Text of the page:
“Maybe a researcher wouldn’t try to do that,” says Thompson, a witness for the plaintiffs in one of the suits. “But there are a lot of people who might. And I think that [federal immigration officials] would love to have that information.”
Abowd knows the extreme sensitivity of the citizenship question. His emails last year to Ross expressing reservations about adding it to the 2020 census have been publicly revealed by the litigation. And although he tiptoed around the topic during the recent FESAC discussion, it was clear that he was worried about the damage it could wreak on the agency’s credibility.
“The entire history of traditional disclosure limitation was aimed at preventing attackers, armed with external data, from using it in combination with the variables on the [census] microdata file to attach a name and address,” Abowd said during the roundtable. “With regard to 2010, most of those databases did not have race and ethnicity on them. And none have citizenship, to just bring into the room the variable that we probably should be discussing more explicitly.”
Ruggles, meanwhile, has spent a lot of time thinking about the kinds of problems differential privacy might create. His Minnesota institute, for instance, disseminates data from the Census Bureau and 105 other national statistical agencies to 176,000 users. And he fears differential privacy will put a serious crimp in that flow of information.
In the most extreme scenario, he says, the Census Bureau could decide to make 2020 census data available only through its network of 29 secure Federal Statistical Research Data Centers. That would impose serious hardships on users, Ruggles says, because the centers require users to obtain a security clearance, which often involves lengthy waiting periods. Such rules could also prevent most international scholars from using the centers, he says, as well as graduate students seeking a quick turnaround for a dissertation. In addition, researchers are only cleared if their project is deemed to benefit the agency’s mission.
There are also questions of capacity and accessibility. The centers require users to do all their work onsite, so researchers would have to travel, and the centers offer fewer than 300 workstations in total.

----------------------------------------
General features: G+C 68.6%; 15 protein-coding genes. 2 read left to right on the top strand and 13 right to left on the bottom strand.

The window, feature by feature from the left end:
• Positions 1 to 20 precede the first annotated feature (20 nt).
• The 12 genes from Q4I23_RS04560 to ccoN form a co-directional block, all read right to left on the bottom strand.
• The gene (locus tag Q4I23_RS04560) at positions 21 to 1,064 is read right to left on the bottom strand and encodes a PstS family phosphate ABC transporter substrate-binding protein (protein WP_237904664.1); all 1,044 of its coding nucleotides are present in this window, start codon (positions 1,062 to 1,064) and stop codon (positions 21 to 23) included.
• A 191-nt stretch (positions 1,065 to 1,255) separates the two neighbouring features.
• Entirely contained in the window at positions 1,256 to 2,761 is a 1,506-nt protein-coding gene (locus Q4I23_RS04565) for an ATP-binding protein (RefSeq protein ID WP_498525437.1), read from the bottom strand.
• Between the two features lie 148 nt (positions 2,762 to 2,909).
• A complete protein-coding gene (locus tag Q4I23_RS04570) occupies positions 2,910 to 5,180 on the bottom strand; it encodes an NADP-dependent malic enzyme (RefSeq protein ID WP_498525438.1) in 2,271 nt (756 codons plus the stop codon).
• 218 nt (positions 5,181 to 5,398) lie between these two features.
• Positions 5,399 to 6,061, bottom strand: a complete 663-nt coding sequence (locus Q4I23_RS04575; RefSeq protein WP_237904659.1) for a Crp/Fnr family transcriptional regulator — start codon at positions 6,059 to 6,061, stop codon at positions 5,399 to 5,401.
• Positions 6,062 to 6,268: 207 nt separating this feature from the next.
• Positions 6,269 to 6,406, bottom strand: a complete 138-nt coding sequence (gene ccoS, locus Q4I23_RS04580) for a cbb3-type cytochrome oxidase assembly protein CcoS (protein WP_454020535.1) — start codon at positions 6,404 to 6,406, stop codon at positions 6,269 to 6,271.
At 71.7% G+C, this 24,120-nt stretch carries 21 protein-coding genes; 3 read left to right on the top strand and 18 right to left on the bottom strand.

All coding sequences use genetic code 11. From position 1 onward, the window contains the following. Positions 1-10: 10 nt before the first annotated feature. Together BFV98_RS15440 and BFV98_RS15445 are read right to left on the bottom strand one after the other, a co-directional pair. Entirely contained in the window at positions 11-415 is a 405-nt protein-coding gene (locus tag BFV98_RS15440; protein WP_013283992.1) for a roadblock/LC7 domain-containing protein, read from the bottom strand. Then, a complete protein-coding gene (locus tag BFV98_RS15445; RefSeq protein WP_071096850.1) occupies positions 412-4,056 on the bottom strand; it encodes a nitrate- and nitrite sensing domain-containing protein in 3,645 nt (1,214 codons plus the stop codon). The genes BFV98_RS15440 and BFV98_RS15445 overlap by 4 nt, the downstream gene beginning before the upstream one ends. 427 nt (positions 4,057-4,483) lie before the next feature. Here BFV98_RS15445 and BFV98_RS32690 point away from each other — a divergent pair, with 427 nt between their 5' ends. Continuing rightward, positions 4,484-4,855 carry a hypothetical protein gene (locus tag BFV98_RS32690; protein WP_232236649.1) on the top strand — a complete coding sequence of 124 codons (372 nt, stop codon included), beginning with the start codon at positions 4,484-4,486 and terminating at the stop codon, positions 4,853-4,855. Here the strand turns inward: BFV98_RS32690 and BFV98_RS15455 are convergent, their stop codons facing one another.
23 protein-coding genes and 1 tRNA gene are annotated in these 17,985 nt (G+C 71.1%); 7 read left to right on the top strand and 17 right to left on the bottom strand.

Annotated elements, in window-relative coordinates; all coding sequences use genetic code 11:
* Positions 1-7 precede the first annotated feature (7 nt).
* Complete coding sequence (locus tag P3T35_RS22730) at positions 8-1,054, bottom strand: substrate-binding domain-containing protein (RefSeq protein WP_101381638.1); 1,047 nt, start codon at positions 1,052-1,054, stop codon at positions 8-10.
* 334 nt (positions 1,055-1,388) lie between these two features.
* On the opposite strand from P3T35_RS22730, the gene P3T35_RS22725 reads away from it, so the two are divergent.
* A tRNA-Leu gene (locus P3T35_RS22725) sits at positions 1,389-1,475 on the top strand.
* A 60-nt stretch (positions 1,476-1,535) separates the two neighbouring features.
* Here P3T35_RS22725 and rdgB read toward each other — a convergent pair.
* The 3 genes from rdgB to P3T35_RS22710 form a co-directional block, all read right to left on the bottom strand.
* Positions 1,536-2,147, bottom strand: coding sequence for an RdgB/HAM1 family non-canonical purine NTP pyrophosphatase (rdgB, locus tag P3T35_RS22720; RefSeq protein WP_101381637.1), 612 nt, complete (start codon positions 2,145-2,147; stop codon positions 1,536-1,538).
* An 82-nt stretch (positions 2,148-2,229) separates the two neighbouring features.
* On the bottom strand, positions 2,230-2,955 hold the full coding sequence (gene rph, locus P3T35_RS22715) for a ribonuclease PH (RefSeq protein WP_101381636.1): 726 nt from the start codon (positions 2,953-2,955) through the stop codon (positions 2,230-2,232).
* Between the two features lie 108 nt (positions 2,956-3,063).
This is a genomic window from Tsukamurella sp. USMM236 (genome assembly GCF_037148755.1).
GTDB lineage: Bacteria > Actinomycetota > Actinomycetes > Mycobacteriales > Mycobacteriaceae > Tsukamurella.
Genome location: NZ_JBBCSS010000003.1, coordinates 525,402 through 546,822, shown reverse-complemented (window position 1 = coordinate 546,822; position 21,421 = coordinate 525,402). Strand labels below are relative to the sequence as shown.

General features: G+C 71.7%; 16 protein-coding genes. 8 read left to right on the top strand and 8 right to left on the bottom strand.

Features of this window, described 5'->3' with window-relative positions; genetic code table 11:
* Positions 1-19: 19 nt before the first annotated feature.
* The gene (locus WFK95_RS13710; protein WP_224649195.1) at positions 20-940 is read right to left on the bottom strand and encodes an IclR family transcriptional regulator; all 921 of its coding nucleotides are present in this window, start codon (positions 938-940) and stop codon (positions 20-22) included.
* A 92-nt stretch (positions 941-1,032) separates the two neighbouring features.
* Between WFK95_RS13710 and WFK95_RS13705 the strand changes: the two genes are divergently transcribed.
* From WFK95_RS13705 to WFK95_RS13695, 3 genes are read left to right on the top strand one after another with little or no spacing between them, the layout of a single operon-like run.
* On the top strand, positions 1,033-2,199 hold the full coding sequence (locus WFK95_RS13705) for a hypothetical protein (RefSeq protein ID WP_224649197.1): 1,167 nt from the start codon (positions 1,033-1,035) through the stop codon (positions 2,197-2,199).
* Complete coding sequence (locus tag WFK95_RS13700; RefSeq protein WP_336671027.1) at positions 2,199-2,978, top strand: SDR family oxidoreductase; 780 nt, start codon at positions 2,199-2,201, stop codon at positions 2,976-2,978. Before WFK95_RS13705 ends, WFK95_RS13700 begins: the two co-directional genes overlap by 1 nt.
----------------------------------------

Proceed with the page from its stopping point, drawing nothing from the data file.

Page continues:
Thompson says the Census Bureau needs to address those issues regardless of whether it adopts differential privacy. He agrees with Ruggles that it takes too long to gain access to the research centers, and he thinks the bureau needs to change its definition of what research serves its mission. “I have argued that anyone advancing the science of using data” should be eligible, he says. “We need a 21st-century Census Bureau, and that will take a lot of fixing.”
(With regard to access, Abowd says the agency is considering setting up “virtual” centers that would allow a much broader audience to work with the data. But Ruggles is skeptical that such a system would satisfy the bureau’s own definition of confidentiality.)
A need to communicate
Abowd has said, “The deployment of differential privacy within the Census Bureau marks a sea change for the way that official statistics are produced and published.” And Ruggles agrees. But he says the agency hasn’t done enough to equip researchers with the maps and tools needed to navigate the uncharted waters.
“It’s pretty clear we are going to have a new methodology,” Ruggles concedes. “But I think it could be implemented in a better or worse way. I would like them to consider the trade-offs, and not take such an absolutist stand on the risks.”
Meanwhile, NORC’s Wolter says regardless of whether his concerns are addressed, the bureau must do more outreach—and not just in peer-reviewed journals. “Census badly needs a communications strategy, by real communications specialists,” he said. “There are thousands of users [of census data] who won’t understand any of this stuff. And they need to know what is going to happen.”
Clarification, 17 January 2019, 5:00 p.m.: The first quote from John Abowd in the story has been revised to make it clear that the Census Bureau is now addressing the vulnerability of census data to reidentification.